Consumer watchdog “doesn’t come after anyone’s gas stoves”

A federal official is clarifying his comments about a possible ban on gas furnaces after a media frenzy.

Seeing the words “ban” with regard to gas furnaces was likely alarming to the 40% of households in the country that have gas appliances, Association of Home Appliance Manufacturers Jill Notini told FOX Business.

Rich Trumka Jr., one of five commissioners of the US Consumer Product Safety Commission (CPSC), had suggested that an outright ban on new gas furnaces was on the table amid growing concerns about indoor air pollution, according to multiple reports.

GAS OVEN BAN ‘ON THE TABLE’ FOR FEDERAL AGENCY: REPORTS

Richard Trumka head shot

Richard L. Trumka Jr. is a commissioner of the US Consumer Product Safety Commission. (Consumer Product Safety Commission)

Natural gas and propane furnaces, according to the California Air Resources Board, can release harmful pollutants such as carbon monoxide and formaldehyde into the air, which can be toxic to people and pets.

Trumka walked back his comments on Twitter Monday after an uproar over the proposal, saying the agency “isn’t going after anybody’s gas stoves.”

“My guiding duty is to protect the health and safety of consumers. Gas furnaces can emit dangerous levels of toxic chemicals — even when not in use,” Trumka tweeted in part, adding that the agency “will consider all approaches to regulation.”

THIS IS THE CLIMATE CHANGE SCIENCE THAT MAKES AGENDA PUSHERS ‘LOADED’: JIMMY FAILLA

The CPSC told FOX Business on Tuesday that the agency “has not proposed any action on gas furnaces and that ‘any regulatory action by the commission would involve a lengthy process.’

To even make a formal proposal, they would have to start a regulatory process, which hasn’t started yet, Notini said.

The CPSC said it has “plans to begin gathering data and perspectives from the public on potential hazards associated with gas furnaces, and proposed solutions to those hazards, later this year.”

The agency — which works to protect the public from unreasonable risks of serious injury or death from consumer products under its jurisdiction — also says it will continue to work with voluntary standards organizations to investigate gas furnace emissions and address potential hazards.

JOE MANCHIN SAYS POSSIBLE GAS FURNACE CURSES A ‘RECIPE FOR DISASTER’

gas stove

A gas stove emits a blue flame inside a domestic kitchen in Barcelona. (Davide Bonaldo/SOPA Images/LightRocket via Getty Images/Getty Images)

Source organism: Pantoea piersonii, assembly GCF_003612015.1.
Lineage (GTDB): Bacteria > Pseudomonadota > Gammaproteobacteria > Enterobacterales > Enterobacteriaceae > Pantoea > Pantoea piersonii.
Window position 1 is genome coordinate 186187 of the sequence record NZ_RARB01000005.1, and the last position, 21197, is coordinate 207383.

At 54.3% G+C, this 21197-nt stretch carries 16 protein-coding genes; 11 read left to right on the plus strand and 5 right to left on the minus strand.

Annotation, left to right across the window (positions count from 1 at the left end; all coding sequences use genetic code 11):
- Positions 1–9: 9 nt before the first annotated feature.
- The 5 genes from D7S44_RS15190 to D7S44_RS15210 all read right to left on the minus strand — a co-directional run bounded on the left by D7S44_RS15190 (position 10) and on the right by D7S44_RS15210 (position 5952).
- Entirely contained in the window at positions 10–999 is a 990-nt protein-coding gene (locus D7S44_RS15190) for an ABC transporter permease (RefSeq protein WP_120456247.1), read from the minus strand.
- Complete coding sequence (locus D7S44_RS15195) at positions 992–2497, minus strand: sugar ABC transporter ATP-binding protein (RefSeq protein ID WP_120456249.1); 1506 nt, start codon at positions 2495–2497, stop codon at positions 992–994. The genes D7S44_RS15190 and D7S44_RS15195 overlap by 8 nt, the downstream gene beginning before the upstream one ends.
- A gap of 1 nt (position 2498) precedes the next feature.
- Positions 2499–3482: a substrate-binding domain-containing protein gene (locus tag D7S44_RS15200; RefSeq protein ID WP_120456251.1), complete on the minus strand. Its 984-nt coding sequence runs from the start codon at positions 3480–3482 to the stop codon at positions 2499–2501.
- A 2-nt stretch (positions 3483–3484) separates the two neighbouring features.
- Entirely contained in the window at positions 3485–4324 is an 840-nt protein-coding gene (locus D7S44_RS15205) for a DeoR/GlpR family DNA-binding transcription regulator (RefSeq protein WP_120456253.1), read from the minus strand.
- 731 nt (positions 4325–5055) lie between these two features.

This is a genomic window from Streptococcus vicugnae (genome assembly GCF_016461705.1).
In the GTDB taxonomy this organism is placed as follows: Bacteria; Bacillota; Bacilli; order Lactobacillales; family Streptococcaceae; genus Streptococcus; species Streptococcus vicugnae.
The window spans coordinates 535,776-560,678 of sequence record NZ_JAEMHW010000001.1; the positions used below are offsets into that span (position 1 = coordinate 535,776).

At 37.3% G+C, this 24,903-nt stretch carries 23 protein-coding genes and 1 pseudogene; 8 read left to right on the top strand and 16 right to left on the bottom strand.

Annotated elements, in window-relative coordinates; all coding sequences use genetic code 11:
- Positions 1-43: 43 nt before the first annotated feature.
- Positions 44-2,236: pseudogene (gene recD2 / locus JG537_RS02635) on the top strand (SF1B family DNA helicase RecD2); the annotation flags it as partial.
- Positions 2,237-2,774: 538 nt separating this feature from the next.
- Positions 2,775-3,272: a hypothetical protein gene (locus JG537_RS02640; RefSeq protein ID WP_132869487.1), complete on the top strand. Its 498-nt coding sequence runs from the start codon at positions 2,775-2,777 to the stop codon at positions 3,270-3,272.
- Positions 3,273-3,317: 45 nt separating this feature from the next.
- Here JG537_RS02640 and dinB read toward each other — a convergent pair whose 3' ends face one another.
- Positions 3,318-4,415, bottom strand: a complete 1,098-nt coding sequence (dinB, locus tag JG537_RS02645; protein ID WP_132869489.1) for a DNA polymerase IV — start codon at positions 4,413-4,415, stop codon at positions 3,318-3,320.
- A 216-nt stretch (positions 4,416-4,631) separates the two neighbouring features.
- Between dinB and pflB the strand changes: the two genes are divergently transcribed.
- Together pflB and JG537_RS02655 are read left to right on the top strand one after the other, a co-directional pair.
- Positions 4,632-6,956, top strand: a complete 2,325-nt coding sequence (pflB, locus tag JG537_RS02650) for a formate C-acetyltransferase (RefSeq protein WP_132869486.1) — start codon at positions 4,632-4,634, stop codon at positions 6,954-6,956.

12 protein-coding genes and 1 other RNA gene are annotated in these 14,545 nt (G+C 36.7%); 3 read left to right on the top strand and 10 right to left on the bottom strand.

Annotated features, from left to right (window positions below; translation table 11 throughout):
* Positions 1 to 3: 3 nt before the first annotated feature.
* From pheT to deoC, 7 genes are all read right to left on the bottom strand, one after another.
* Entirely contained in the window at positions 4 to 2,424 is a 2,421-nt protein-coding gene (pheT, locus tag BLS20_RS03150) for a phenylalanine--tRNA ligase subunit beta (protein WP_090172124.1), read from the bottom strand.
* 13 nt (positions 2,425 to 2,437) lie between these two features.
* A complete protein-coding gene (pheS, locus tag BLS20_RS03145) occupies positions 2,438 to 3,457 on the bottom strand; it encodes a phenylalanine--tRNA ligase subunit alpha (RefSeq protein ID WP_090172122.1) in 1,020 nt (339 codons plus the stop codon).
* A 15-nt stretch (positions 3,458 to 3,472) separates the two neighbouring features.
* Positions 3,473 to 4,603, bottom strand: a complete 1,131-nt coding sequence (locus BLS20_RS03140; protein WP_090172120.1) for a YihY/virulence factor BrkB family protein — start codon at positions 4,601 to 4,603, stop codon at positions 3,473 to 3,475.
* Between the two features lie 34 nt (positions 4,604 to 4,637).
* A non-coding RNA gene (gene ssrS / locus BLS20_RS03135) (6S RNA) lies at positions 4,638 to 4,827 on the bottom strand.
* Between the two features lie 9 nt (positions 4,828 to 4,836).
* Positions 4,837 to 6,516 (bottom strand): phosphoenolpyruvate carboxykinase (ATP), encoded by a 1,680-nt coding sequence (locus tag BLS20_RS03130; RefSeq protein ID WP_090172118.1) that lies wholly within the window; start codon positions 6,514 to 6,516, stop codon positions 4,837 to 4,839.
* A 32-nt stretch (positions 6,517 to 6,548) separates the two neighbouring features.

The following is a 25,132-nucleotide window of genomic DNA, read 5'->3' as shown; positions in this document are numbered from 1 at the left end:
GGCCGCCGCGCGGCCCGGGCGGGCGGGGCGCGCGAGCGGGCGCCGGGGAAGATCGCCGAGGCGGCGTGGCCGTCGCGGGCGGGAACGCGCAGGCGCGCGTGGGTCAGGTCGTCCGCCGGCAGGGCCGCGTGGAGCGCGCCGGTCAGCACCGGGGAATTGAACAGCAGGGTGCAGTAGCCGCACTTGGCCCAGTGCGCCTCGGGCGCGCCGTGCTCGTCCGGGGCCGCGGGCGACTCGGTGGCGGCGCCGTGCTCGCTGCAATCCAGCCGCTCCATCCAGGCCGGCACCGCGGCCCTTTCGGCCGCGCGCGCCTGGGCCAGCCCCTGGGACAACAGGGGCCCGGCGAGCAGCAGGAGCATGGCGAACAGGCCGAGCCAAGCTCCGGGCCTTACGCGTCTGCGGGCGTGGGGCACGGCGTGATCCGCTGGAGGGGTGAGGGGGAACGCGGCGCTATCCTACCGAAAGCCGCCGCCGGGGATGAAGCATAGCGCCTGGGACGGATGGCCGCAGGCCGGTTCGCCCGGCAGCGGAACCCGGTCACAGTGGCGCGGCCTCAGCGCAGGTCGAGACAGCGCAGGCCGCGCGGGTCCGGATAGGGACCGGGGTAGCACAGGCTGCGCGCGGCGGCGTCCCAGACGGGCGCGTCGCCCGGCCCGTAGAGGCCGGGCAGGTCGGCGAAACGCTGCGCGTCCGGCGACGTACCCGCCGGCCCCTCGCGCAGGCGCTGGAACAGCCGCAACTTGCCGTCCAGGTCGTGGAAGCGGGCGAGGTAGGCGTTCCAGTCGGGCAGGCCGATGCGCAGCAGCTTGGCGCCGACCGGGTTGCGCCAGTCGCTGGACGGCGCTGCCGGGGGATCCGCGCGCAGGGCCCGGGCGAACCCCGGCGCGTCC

While Trumka’s comments raised concerns, consumers need to remember “that the commission is a body. There are multiple commissioners … so they will make decisions together,” Notini said in an effort to ease consumers’ concerns.

Like all federal agencies, the CPSC has a regulatory process they must follow. “They can’t just ‘ban’ devices,” she added.

However, Notini said the issue of indoor air quality has been “top of mind” and that a “discussion around electrification to address climate change has certainly been in the works for some time.”

Electrification refers to the process of replacing technologies that use fossil fuels with technologies that use electricity as an energy source, according to Resources for the Future.

US AUTHORITIES SAY ALL AMERICANS WILL PAY A LOT MORE FOR NATURAL GAS THIS WINTER

Notini said a group of experts, including those from the CPSC, AHAM and EPA, have been meeting regularly for over a year to examine the effects of cooking on indoor air equity.

The aim is for this examination process to be “based in science and in original studies and research.”

– We do not want any conclusions about a product category that almost half of the country uses based on a larger political debate about the electrification of the country, she added. “Proposals should be based on studies that are representative of real-world testing and use.”

Meanwhile, when cooking, Notini says people should use ventilation hoods, ceiling fans or even crack a window while cooking.

“We know that ventilation has an impact on indoor air quality,” she said. “It’s a simple … realistic step that people can take while they’re in the kitchen.”

NATURAL GAS PRICES ‘SPORADIC AND COULD START TO FALL’

GET FOX BUSINESS ON THE GO BY CLICKING HERE

Leave a Reply

Your email address will not be published. Required fields are marked *